Truck Driver Shortage Affecting Consumers

The Truck Driver Shortage is Already Here

Truck

The American Trucking Associations (ATA) estimates the trucking industry is short 30,000 professional drivers, and the number is expected to escalate to 330,000 by 2020. Furthermore, 90 percent of transportation carriers report they cannot find enough drivers to meet their requirements. Experts predict the demand for commercial truck drivers to grow by 21 percent through 2020.

According to a survey by National Retail Systems (NRS), the driver shortage is the biggest concern in the trucking industry. Companies are beginning to focus on key areas to help mitigate the driver shortage and make sure their businesses aren’t put in park at the loading docks. Research shows an aging workforce and not enough new drivers entering the profession are fueling the driver shortage. Nearly 51 percent of drivers are over the age of 45 and 17 percent are over the age of 55. Also, fewer than 11,500 people are trained to be drivers every year. The bottom line is the trucking industry is losing drivers to retirement with not nearly enough young drivers entering the workforce to replace them. 

“Tightening capacity is an issue across the nation. Historically, when the industry has experienced capacity constraints we were able to purchase or obtain the extra capacity. Right now though, there is no extra capacity to purchase and that means shippers have to pay more than their competitors or find the perfect match between a carrier that has needs in the exact lane the freight is moving.” - Paul Boothe, Ryder Director of Transportation Management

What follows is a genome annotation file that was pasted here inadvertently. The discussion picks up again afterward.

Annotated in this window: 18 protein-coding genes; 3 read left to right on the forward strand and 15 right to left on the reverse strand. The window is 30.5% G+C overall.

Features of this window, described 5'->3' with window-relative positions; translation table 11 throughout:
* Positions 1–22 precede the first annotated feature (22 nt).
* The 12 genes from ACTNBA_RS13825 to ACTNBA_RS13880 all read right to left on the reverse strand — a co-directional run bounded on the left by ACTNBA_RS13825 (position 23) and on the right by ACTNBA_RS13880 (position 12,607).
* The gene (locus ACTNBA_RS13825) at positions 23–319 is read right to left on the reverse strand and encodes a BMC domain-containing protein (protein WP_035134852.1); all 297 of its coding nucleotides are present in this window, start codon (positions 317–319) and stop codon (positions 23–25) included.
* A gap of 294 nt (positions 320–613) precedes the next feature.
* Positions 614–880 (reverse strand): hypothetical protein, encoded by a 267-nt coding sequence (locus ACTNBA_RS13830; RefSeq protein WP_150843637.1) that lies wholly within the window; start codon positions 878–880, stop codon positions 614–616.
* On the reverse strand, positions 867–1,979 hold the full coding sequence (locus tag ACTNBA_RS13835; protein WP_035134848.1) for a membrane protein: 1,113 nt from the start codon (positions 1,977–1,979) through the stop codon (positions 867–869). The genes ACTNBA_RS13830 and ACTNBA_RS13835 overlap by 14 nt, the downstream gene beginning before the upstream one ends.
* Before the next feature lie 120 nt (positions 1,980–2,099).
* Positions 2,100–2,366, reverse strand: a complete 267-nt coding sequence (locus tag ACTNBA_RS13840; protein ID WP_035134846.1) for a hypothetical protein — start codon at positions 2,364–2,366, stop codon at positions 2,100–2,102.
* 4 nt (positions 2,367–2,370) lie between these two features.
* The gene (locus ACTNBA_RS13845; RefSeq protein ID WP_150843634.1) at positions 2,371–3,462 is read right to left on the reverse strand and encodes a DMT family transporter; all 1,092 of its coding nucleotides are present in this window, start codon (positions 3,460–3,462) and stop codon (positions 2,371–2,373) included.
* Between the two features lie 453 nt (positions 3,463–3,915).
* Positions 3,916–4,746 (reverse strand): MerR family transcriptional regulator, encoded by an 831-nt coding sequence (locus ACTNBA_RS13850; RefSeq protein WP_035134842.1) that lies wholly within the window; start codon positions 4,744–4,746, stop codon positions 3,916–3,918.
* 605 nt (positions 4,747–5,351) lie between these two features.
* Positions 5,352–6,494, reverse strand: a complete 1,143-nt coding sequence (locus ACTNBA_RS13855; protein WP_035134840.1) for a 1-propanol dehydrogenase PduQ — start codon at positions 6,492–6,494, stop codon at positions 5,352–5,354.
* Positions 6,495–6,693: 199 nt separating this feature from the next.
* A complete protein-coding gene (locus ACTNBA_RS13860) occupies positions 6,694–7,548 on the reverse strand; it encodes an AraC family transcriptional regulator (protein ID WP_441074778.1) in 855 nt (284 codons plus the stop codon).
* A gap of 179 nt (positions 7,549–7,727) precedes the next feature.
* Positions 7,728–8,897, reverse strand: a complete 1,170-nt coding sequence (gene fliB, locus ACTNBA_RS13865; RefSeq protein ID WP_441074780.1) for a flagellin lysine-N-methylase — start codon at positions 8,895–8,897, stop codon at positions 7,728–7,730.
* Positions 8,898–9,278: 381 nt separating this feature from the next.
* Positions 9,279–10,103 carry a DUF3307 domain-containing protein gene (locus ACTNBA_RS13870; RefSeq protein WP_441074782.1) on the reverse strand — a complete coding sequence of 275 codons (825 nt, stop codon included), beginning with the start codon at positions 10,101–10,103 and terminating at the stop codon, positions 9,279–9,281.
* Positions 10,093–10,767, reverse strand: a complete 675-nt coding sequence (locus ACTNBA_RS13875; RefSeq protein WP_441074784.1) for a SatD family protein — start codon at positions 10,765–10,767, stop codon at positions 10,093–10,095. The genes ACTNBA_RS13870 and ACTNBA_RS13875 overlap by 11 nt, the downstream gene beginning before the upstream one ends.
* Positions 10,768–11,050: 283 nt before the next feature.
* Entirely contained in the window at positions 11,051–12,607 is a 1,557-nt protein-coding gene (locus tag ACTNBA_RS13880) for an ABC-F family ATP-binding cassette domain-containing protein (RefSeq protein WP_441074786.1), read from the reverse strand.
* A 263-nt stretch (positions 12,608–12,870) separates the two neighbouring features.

How the Shortage Affects Consumers

As the trucking industry is working to keep its wheels turning, businesses are trying to make sure food products don’t spoil, store shelves are stocked and necessary parts are making it to the assembly line. Without a reliable pool of drivers, companies risk not having their fastest selling items in stock.This can lead to unsatisfied customers, fewer sales and a drop in repeat shoppers. In 2013, the Bureau of Transportation Statistics reported trucks moved more than 92 percent of prepared foods, including dairy products and prepared fruit, vegetable and nut products.

In an industry where on-time deliveries are crucial, the on-going truck driver shortage is causing even more challenges for food manufacturers, distributors, grocers and other companies playing a role in the food supply chain. This puts more pressure on companies to have reliable drivers, as a delay in food deliveries increases the risk of spoilage, and could ultimately result in financial losses. The healthcare industry relies on drivers for critical deliveries of medical devices such as pacemakers or dialysis machines, medical equipment, medications and other items critical to the health and treatment of patients across the country. 

To read more about the driver shortage and other issues affecting the trucking industry today, visit the Ryder Exchange Blog at exchange.ryder.com.

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